Hua Guofeng, Mao’s Successor, Diesposted 2008-08-20 09:53:18 by stevemay
BEIJING -- Hua Guofeng, who briefly ruled China as communist founder Mao Zedong's successor but was pushed aside as a prelude to reforms that launched an economic boom, died Wednesday at the age of 87, state-run media reported.
State broadcaster CCTV said that Hua died of an unspecified illness.
He took power after Mao's death in September 1976, but saw his powers erode until Deng Xiaoping took control two years later. Hua was forced out as Communist Party chairman in 1981 and slipped into obscurity.
In contrast to the harsh purges of earlier eras, when fallen leaders were banished to remote villages, Hua remained part of the inner circle as a member of the party's Central Committee.
Shortly after Hua took power, Mao's widow, Jiang Qing, and other members of the Gang of Four were arrested, marking the end of the violent 1966-76 Cultural Revolution. But it wasn't clear whether Hua played any part in the arrests.
When he was forced out as party leader in 1981, one stated reason was that Hua had continued to espouse the ultraradical ideals of the Cultural Revolution.
Little is known about Hua's final years. Some reports said he resigned from the party for health reasons in 2001, the year he turned 80, but the government didn't confirm that.
Born to a poor family in 1921, Hua became a guerrilla fighter in Mao's communist movement at 15 when it was battling for survival against Chiang Kai-shek's ruling Nationalists.
After the 1949 revolution, Hua served in provincial government and party posts until he was named to the Central Committee in 1969. He became party secretary of Hunan, Mao's home province, the following year.
Hua was named vice premier in 1975 and then premier, succeeding the late Zhou Enlai.
After Mao's death, as rival factions struggled for power, Hua became a compromise candidate to head the party. Mao was said to have told him, ''With you in charge, I'm at ease.''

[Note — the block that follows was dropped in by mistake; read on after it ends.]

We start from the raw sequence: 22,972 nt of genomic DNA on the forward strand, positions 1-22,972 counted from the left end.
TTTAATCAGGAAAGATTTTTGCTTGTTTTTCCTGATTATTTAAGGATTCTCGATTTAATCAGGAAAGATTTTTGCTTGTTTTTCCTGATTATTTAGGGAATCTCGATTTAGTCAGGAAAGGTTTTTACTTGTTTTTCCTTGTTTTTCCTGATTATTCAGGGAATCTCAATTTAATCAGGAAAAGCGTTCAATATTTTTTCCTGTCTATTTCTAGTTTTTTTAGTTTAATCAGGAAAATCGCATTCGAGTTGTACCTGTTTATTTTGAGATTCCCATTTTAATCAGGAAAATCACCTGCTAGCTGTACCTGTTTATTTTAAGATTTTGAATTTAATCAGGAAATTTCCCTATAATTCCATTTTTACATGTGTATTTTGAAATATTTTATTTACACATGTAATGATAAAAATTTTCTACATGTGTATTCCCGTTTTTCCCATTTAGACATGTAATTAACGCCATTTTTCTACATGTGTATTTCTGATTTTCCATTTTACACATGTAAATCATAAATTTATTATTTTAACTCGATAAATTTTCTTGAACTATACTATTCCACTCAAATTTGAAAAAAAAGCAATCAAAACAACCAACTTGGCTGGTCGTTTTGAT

Hua was described in the official press as ''the wise'' leader, a step below Mao, the former ''great leader.''
When Hua took power, China was in the grip of the Cultural Revolution, launched by Mao as an attack on potential rivals. Millions were persecuted while the economy was pushed to the brink of collapse.
The arrests of the Gang of Four symbolically ended the era of upheaval and self-imposed isolation.
Hua made a highly publicized trip to Eastern Europe in 1978 and visited Britain the next year.
But Deng, who saw Hua as an obstacle to his economic plans, already was maneuvering to replace him. Deng had been purged in Mao's final years but was restored to his official posts in July 1977.
Hua was effectively stripped of his powers at a party meeting in December 1978. The same gathering approved Deng's ''reform and opening'' policy legalizing small-scale private farms, the first step in what became China's successful capitalist reform program.
Hua resigned as premier in September 1980 and was replaced by economist Zhao Ziyang, a Deng protege. The following year, Deng had Hua replaced as party secretary general by Hu Yaobang.
Both Zhao and Hu would later be dismissed by Deng -- Hu in the mid-1980s after he was blamed for allowing student protests and Zhao after the 1989 Tiananmen Square pro-democracy demonstrations.
Early state media reports credited Hua with presiding over the downfall of the Gang of Four.
But by February 1979, papers quoted him as saying he wanted the ''wise leader'' tag dropped. In December 1980, he no longer was cr